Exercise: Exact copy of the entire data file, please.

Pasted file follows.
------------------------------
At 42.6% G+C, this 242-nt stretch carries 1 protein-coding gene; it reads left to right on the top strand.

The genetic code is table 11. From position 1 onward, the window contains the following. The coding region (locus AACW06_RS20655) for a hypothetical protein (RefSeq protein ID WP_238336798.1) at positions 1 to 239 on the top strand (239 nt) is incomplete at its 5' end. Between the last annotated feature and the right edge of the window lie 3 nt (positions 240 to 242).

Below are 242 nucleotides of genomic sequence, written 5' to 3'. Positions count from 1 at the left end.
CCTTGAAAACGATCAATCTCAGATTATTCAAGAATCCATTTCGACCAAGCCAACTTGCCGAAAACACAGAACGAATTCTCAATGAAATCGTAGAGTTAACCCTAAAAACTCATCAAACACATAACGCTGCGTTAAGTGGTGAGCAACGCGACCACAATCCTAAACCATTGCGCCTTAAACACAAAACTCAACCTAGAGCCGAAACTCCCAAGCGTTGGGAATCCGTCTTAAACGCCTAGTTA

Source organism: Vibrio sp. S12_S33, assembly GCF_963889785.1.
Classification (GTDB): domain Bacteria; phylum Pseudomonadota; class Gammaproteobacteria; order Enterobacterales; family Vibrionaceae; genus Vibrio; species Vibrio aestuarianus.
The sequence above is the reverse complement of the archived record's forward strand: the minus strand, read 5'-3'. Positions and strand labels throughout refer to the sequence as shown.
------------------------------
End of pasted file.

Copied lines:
At 42.6% G+C, this 242-nt stretch carries 1 protein-coding gene; it reads left to right on the top strand.

The genetic code is table 11. From position 1 onward, the window contains the following. The coding region (locus AACW06_RS20655) for a hypothetical protein (RefSeq protein ID WP_238336798.1) at positions 1 to 239 on the top strand (239 nt) is incomplete at its 5' end. Between the last annotated feature and the right edge of the window lie 3 nt (positions 240 to 242).

Below are 242 nucleotides of genomic sequence, written 5' to 3'. Positions count from 1 at the left end.
CCTTGAAAACGATCAATCTCAGATTATTCAAGAATCCATTTCGACCAAGCCAACTTGCCGAAAACACAGAACGAATTCTCAATGAAATCGTAGAGTTAACCCTAAAAACTCATCAAACACATAACGCTGCGTTAAGTGGTGAGCAACGCGACCACAATCCTAAACCATTGCGCCTTAAACACAAAACTCAACCTAGAGCCGAAACTCCCAAGCGTTGGGAATCCGTCTTAAACGCCTAGTTA

Source organism: Vibrio sp. S12_S33, assembly GCF_963889785.1.
Classification (GTDB): domain Bacteria; phylum Pseudomonadota; class Gammaproteobacteria; order Enterobacterales; family Vibrionaceae; genus Vibrio; species Vibrio aestuarianus.
The sequence above is the reverse complement of the archived record's forward strand: the minus strand, read 5'-3'. Positions and strand labels throughout refer to the sequence as shown.